This Is the Moment
- reviewed by Russ Breimeier Copyright Christianity Today International
- 2003 1 Apr
As one of Christian music's most enduring underground alternative rock bands—fourteen years and counting—those aware of The Violet Burning know it is driven by lead vocalist and songwriter Michael J. Pritzl and the musicians he surrounds himself with for each album. This time he's joined by co-producer and guitarist Andrew Prickett, bassist Herb Grimaud Jr., and drummer Sam West (Stavesacre). The style combines the sounds of new wave and alternative rock staples from the '80s (The Cure, The Smiths, Simple Minds, Love and Rockets) with those from the early '90s (Collective Soul, early Radiohead, Smashing Pumpkins). Fans of The Rock 'n' Roll Worship Circus should definitely be listening to The Violet Burning—and most probably do, since both bands hail from the west coast.
Over the years Michael's lyrics have ranged from obtuse spiritual allusions to straight-out worship—The Violet Burning actually started out on an imprint label under Vineyard Music Group, and Michael is a respected songwriter in the Vineyard community. Like 2000's
"Heaven Holds My Heart" is a grace-inspired ballad that reflects as much passion and honesty as a classic Delirious track: "I've got a halo over my head, guiding me home/I've got a few hurts inside of this young heart/I got a sacred flame that burns and leads me on." Powerful and effective, the humble Psalm-inspired "Lord, Rescue Me" almost sounds liturgical, as if a cantor and a congregation were singing a responsive confessional in the dreamy style of Starflyer 59: "May I sing this holy song?/Let my words be true/All I have, I leave behind/I follow after You." Similar in confessional theme, "Let It Begin" is a terrific rock anthem that passionately expresses a desire for cleansing and change, so much so that further into the song Michael delivers what he humorously refers to as "most rock scream ever": "Get me to that river/Take me, oh, down deep/I've got to get this dirt off/Let it being inside me."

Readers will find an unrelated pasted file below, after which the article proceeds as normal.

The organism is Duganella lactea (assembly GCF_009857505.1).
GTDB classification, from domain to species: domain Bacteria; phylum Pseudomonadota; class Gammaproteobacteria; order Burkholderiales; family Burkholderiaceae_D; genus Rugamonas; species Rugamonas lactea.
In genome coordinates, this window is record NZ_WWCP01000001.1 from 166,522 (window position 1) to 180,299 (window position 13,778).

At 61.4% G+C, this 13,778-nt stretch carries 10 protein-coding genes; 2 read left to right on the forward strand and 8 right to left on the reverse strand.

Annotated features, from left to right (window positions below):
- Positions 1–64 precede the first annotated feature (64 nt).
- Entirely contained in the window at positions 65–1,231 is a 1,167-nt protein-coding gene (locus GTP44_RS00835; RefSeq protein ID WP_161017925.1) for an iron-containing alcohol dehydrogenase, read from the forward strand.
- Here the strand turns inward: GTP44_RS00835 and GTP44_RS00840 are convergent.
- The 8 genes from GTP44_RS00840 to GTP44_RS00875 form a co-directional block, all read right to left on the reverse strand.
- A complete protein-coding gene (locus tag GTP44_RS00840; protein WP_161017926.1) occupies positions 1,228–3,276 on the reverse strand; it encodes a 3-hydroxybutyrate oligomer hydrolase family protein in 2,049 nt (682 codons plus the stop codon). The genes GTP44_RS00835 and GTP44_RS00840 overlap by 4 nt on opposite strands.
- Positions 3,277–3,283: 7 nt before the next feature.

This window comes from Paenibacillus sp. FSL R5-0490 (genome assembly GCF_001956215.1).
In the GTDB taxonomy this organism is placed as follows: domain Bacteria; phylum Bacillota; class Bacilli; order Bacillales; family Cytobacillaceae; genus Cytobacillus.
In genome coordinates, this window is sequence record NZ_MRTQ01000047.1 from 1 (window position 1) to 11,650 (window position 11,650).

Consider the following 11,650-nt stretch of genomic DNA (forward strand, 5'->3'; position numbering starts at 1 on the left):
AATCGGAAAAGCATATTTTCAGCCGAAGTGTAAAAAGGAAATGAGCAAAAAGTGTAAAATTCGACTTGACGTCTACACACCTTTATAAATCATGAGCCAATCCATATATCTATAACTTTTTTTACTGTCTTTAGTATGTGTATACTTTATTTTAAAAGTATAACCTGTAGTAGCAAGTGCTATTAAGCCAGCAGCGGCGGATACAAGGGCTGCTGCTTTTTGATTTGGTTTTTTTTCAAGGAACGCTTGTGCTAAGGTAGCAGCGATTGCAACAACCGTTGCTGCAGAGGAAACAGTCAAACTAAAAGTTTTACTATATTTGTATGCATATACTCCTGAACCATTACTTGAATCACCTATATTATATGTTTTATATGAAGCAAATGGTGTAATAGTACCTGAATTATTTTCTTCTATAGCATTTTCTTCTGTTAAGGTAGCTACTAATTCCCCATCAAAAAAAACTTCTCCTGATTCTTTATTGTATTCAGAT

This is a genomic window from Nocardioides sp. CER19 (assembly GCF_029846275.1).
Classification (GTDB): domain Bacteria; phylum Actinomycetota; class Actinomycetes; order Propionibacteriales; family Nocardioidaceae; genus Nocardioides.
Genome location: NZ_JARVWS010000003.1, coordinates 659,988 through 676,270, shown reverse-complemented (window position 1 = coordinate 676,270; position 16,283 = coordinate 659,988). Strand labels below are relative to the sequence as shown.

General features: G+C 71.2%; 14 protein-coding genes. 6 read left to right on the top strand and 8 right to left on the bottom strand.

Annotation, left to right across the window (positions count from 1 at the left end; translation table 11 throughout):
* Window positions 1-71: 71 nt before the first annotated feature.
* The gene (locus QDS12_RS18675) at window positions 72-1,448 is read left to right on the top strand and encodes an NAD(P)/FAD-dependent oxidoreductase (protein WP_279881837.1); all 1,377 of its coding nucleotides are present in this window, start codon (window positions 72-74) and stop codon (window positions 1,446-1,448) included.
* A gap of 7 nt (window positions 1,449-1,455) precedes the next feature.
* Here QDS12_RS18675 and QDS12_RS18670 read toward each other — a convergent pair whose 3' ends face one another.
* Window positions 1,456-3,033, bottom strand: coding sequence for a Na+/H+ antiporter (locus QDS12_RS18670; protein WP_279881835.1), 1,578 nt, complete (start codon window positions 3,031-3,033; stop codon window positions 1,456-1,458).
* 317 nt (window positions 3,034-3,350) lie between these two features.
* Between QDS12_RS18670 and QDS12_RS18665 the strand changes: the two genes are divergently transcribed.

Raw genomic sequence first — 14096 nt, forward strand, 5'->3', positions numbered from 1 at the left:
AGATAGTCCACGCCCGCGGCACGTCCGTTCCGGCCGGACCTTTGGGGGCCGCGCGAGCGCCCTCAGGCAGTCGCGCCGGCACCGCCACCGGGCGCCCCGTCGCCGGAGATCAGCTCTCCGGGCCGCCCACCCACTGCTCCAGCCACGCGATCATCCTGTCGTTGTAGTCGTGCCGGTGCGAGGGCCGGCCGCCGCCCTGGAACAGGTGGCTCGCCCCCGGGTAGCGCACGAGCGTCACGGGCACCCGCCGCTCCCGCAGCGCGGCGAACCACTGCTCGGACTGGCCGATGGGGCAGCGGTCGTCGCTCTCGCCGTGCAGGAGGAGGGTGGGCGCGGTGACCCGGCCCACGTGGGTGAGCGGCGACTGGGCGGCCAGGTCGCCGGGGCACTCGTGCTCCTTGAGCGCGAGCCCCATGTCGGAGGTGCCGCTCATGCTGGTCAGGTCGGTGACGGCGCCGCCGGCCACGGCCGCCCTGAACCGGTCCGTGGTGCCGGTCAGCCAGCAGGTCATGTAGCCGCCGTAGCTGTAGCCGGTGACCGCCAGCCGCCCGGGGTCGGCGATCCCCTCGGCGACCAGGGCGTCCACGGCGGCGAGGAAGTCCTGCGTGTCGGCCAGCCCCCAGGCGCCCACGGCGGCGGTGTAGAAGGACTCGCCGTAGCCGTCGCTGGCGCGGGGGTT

One of the more interesting tracks is "Radio Jesus Superstar," in which Michael recalls how Christian music helped change his life back in the '80s: "I can't wait, gonna go full on/The radio is playing my favorite song/The very first time I met You, You were singing in my heart." The ethereal acoustic finale to the album is called "Manta Rae," which is very much like Curtis Mayfield's "People Get Ready" for a new generation. While it's not quite as universal and timeless as that classic, the new song is still very charming and inviting, like a modern rock spiritual: "I'll rise when my ship comes in/I'll stand up and You'll lead me in/Gonna climb on board, leave these burdens behind/So don't cry when my ship comes in."
I've heard from some Violet Burning fans who consider
Therein lies the trick in recommending